We recently wrote here on the CashCompare blog on the subject of “no guarantor loans”, and how they can be useful for some people who are on the lookout for a short-term injection of funds. Sure enough, as a broker, we maintain connections with various no guarantor no guarantor loan lenders, which could assist you in exploring potential loan terms.
There are advantages and disadvantages of agreeing to have a guarantor on your loan – or indeed, deciding against having a guarantor. So, for this blog post, we’re focusing specifically on the situation if you do decide to have a guarantor attached to your loan agreement.
In case you’re new here, let’s cover the matter of what a guarantor actually is. The term indicates someone who “guarantees” something, although Cambridge Dictionary is more specific, defining it as “a person or organisation that promises to pay back a loan if the person or organisation that borrowed it cannot pay it back.”
And that’s very much what a guarantor on a short term loan is; someone who “guarantees” the loan by promising to repay the debt, in the event that the person who took out the loan is unable to do so.
There is a big difference, of course, between who theoretically could act as your guarantor on your short-term loan, and who would make a very suitable guarantor.
But let’s tackle the first of those questions first. Many people can potentially act as a guarantor, but there are specific criteria they might need to meet, although the specific lender involved may have certain expectations – for example, that the guarantor is over 21 years of age, and is a family member or friend of the person taking out the loan.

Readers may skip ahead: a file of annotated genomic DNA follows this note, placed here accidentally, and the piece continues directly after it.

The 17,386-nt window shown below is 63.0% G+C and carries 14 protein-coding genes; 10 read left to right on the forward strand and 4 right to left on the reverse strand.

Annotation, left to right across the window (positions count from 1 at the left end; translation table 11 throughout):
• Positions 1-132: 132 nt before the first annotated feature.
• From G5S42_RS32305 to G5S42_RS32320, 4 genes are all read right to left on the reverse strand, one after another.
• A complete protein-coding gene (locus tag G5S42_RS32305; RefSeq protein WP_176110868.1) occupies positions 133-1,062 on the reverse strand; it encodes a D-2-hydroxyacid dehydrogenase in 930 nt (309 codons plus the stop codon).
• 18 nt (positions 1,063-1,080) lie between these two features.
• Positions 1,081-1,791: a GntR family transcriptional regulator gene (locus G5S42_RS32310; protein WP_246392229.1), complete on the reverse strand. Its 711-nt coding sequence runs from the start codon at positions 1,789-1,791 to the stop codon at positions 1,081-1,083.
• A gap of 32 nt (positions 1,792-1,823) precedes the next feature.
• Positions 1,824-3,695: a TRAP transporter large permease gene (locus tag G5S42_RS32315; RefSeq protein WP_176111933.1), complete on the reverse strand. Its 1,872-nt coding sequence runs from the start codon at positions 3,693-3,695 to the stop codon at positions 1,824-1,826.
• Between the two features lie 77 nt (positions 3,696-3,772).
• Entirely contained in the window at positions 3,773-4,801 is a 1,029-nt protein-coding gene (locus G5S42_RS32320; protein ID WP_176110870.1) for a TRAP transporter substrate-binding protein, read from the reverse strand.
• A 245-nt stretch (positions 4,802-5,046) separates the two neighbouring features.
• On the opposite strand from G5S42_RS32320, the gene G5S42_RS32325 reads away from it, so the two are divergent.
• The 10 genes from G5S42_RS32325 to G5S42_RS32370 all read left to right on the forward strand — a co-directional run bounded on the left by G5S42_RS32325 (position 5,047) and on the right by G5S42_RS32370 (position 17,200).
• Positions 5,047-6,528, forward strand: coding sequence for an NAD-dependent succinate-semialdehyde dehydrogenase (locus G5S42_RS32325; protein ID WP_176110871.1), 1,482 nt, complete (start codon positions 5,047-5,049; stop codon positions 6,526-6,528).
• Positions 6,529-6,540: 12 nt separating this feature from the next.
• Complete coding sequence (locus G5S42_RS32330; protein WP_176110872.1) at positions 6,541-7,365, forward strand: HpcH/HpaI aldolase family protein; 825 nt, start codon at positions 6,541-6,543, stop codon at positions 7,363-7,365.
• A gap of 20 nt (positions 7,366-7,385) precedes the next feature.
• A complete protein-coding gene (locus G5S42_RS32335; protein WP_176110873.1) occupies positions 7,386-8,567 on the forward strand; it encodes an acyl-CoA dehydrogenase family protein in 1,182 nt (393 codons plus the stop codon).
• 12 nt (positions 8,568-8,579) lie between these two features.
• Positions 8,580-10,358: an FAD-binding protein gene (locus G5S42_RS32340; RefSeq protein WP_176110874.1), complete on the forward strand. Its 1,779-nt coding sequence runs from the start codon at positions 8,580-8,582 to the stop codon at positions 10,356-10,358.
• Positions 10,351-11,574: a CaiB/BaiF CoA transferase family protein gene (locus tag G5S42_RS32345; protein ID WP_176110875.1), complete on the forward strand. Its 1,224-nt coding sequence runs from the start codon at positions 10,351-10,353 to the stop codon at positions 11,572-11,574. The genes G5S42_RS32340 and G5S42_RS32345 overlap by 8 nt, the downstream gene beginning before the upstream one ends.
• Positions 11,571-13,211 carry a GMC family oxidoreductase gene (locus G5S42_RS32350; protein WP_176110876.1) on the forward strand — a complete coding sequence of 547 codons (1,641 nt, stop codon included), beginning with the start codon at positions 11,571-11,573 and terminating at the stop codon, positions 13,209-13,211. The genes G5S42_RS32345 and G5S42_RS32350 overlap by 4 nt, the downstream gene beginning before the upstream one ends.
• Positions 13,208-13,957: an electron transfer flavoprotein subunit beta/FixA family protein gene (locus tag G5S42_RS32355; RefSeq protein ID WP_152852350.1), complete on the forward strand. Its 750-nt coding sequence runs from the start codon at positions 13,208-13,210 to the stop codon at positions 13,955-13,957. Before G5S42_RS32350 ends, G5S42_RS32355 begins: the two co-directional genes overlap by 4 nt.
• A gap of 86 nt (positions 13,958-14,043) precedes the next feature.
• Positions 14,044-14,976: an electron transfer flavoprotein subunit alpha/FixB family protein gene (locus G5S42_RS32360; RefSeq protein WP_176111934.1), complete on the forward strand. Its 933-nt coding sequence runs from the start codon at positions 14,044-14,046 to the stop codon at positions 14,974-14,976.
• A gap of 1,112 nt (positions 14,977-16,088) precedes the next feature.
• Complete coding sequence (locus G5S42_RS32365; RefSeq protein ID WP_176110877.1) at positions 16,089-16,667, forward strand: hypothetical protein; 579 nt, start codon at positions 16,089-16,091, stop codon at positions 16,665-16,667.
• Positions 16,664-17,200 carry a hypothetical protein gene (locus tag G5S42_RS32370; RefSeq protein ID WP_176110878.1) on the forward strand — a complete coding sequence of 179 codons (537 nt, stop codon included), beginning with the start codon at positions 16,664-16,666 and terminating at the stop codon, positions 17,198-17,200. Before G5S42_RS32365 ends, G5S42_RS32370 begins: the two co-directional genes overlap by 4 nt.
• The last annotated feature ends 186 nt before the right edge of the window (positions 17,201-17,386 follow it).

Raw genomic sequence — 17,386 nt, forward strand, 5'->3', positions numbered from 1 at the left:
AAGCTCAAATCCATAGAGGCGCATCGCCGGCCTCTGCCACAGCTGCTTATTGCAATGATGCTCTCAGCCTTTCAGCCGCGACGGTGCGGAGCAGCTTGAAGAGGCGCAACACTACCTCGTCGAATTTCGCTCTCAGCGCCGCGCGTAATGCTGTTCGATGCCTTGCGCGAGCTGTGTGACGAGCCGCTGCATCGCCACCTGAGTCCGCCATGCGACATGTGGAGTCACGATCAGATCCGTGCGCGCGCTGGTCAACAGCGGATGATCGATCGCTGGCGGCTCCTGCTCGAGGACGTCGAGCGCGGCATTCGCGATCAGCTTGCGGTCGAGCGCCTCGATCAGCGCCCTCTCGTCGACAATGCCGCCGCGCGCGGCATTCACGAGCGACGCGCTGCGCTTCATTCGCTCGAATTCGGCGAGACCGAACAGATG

Lenders also frequently require the guarantor to be a homeowner, and/or to have had credit previously. And of course, it will be expected that the guarantor will have financial stability and good credit history.
Those factors might already narrow down the possibilities for who could act as your guarantor, as does the fact that you can’t normally have someone who is financially connected to you serve in this role. So, you can probably rule out your spouse or partner, too.
After you have accounted for all those factors, there might be just a few people left who could make a suitable candidate for a guarantor. In practice, the guarantor on your next loan might end up being one of your parents or a family friend, although you may also have someone else in mind.
Before making any borrowing decisions based on this information, we recommend you seek independent financial advice or consider other sources of information to ensure you make an informed choice.
So, let’s cycle back to the question of who might represent a suitable guarantor on your next short-term loan, once the aforementioned factors have been considered.
The biggest element here, will be trust. The guarantor that you choose will need to be someone who you have a trusting relationship with, and who you feel comfortable openly discussing your finances with. That might mean your guarantor is ultimately a parent, sibling, or even colleague.
But as we referenced in our previous blog post on no-guarantor loans, not everyone is able to easily find an appropriate guarantor, or they might simply prefer not to have a guarantor attached to the loan.
They might be fearful, for instance, of a future situation in which the guarantor needs to step in to repay the loan, and the relationship between the guarantor and the lender becomes strained (or even broken) as a result.
So, here at CashCompare, we can certainly understand why someone might decide against having a guarantor on their loan at all, even if they theoretically could have one. It’s one more reason why we maintain connections between multiple no guarantor loan lenders, to help give would-be borrowers more options.
To find out more about what those options could be, why not complete and submit our no-obligation loan request form today? Please note that submitting the form may involve a soft credit check, which doesn’t affect your credit score.
"Warning: Late repayment can cause you serious money problems. Always consider if borrowing is the right option for you and ensure you can repay your loan." For help, go to moneyhelper.org.uk.